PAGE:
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Logo of nihpaAbout Author manuscriptsSubmit a manuscriptHHS Public Access; Author Manuscript; Accepted for publication in peer reviewed journal;
 
J Appl Stat. Author manuscript; available in PMC 2010 July 7.
Published in final edited form as:
J Appl Stat. 2009 July 7; 36(7): 769–778.
doi:  10.1080/0266476YYxxxxxxxx
PMCID: PMC2712304
NIHMSID: NIHMS75077

Approximating the risk score for disease diagnosis using MARS

Abstract

In disease screening and diagnosis, often multiple markers are measured and they are combined in order to improve the accuracy of diagnosis. McIntosh and Pepe (2002, Biometrics 58, 657-644) showed that the risk score, defined as the probability of disease conditional on multiple markers, is the optimal function for classification based on the Neyman-Pearson Lemma. They proposed a two-step procedure to approximate the risk score. However, the resulted ROC curve is only defined in a subrange (L, h) of the false-positive rates in (0,1) and determination of the lower limit L needs extra prior information. In practice, most diagnostic tests are not perfect and it is usually rare that a single marker is uniformly better than the other tests. Using simulation, I show that multivariate adaptive regression spline (MARS) is a useful tool to approximate the risk score when combining multiple markers, especially when the ROC curves from multiple tests cross. The resulted ROC is defined in the whole range of (0,1) and it is easy to implement and has intuitive interpretation. The sample code of the application is shown in the appendix.

Keywords: Multivariate adaptive regression spline (MARS), Neyman-Pearson Lemma, risk score, ROC

1. Introduction

The effectiveness of continuous markers in distinguishing between healthy and diseased subjects is generally assessed through the use of the Receiver Operating Characteristic (ROC) curve [11]. A subject is assessed as diseased (positive) or healthy (negative) according to whether the subject's marker value is greater than or less than or equal to a specified threshold value. Associated with any threshold value is the probability of a true positive (sensitivity) and the probability of a true negative (specificity). The resulting theoretical ROC curve is the plot of sensitivity versus 1-specificity for all possible threshold values. The area under the ROC curve (AUC) is a widely accepted summary index of the overall performance of diagnostic procedures.

In the screening and diagnosis of disease, often multiple tests are performed or multiple markers are routinely measured. For example, the neuropathologic diagnosis of Alzheimer's disease is typically based on the densities and distributions of brain lesions such as senile plaques and neurofibrillary tangles from different brain regions [17]. Strategies for combining information from multiple tests are therefore important since a combination of the tests may provide more accurate diagnosis than any single test alone[13]. When the multiple markers are multivariate normal in both diseased and healthy populations, Su and Liu [16] derived an optimal linear discriminant function that maximizes the AUC. Pepe and Thompson [13] considered how to choose linear combinations of markers in order to optimize diagnostic accuracy. Pepe et al. [12] proposed to use the empirical AUC as the objective function for combining multiple markers. The literature in the field of combining multiple biomarkers (tests) is vast. For the other approaches of combination, see Baker [1], Ma and Huang [9], Yang and Jin [18], Zou et al. [20], among others.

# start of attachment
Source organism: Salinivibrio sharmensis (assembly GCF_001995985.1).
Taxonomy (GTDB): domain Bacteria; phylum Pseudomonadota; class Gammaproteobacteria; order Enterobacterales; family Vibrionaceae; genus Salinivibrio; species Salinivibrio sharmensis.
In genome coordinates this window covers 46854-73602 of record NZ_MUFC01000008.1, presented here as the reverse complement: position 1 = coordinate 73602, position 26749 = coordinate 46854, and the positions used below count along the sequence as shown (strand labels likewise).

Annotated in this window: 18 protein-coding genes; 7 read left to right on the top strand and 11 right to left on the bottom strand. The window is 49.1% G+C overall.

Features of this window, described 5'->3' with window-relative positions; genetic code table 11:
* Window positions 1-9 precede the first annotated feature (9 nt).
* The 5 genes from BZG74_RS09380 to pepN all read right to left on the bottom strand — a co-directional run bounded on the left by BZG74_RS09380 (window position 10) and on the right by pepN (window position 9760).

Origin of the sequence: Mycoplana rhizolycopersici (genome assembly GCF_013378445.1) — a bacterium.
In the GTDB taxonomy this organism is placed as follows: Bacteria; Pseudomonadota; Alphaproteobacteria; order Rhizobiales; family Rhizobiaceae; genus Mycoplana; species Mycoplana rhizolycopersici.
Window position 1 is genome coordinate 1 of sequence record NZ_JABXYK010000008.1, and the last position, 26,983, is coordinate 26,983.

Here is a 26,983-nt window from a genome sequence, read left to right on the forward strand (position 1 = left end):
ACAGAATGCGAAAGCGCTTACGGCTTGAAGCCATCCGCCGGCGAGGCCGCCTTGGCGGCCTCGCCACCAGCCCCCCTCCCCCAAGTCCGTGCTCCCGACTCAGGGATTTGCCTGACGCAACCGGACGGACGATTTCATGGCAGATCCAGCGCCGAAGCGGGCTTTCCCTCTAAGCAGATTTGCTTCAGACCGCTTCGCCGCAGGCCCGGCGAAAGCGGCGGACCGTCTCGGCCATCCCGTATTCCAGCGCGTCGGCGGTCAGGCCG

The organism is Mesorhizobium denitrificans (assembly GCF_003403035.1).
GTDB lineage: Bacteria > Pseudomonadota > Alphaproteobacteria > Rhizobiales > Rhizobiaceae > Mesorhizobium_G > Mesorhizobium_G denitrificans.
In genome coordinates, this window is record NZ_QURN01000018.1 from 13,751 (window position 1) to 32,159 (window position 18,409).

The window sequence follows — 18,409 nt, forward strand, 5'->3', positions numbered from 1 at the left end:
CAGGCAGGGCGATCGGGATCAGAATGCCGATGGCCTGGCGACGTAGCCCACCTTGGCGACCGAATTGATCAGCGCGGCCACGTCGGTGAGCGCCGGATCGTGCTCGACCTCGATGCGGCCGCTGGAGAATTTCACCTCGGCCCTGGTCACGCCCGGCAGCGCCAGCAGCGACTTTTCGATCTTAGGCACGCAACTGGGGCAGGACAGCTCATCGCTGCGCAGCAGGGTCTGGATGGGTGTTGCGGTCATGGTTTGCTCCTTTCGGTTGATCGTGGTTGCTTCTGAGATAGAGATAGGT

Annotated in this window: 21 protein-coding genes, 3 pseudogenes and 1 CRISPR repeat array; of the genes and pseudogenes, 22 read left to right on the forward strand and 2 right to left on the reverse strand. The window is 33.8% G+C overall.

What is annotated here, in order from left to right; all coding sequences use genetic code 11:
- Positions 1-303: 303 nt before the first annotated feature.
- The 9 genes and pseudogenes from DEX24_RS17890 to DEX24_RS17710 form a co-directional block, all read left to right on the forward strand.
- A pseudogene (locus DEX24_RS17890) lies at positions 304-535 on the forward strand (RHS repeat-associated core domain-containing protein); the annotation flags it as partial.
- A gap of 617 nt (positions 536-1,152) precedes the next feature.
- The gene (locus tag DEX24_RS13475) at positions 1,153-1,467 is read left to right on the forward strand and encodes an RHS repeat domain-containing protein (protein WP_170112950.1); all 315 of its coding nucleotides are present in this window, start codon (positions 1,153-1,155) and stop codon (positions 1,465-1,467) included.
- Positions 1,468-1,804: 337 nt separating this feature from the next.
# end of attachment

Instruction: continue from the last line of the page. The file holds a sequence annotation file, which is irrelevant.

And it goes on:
Let D be a binary indicator for disease status, with D = 1 for diseased subjects and D = 0 for nondiseased subjects and let the multiple diagnostic markers denoted by Y = (Y1, …, YK). Several methods have been proposed to find the optimal linear combination of the multiple markers, i.e., to find a vector β = (β1, β2, …, βK) such that the linear score

Lβ(Y)=β1Y1+β2Y2++βKYK
(1)

maximizes the objective function, e.g. the AUC. For standardization, one can restrict β1 = 1. Based on the Neyman-Pearson Lemma, McIntosh and Pepe [10] showed that the likelihood ratio (LR) rule is the uniformly most sensitive (UMS) screening test to combine multiple markers in the sense that the ROC curve is maximized at every point. They also cleverly used Bayes' theorem to show that the screening rules based on risk scores, i.e., probabilities of being diseased, are equivalent to the LR rule conditional on multiple markers.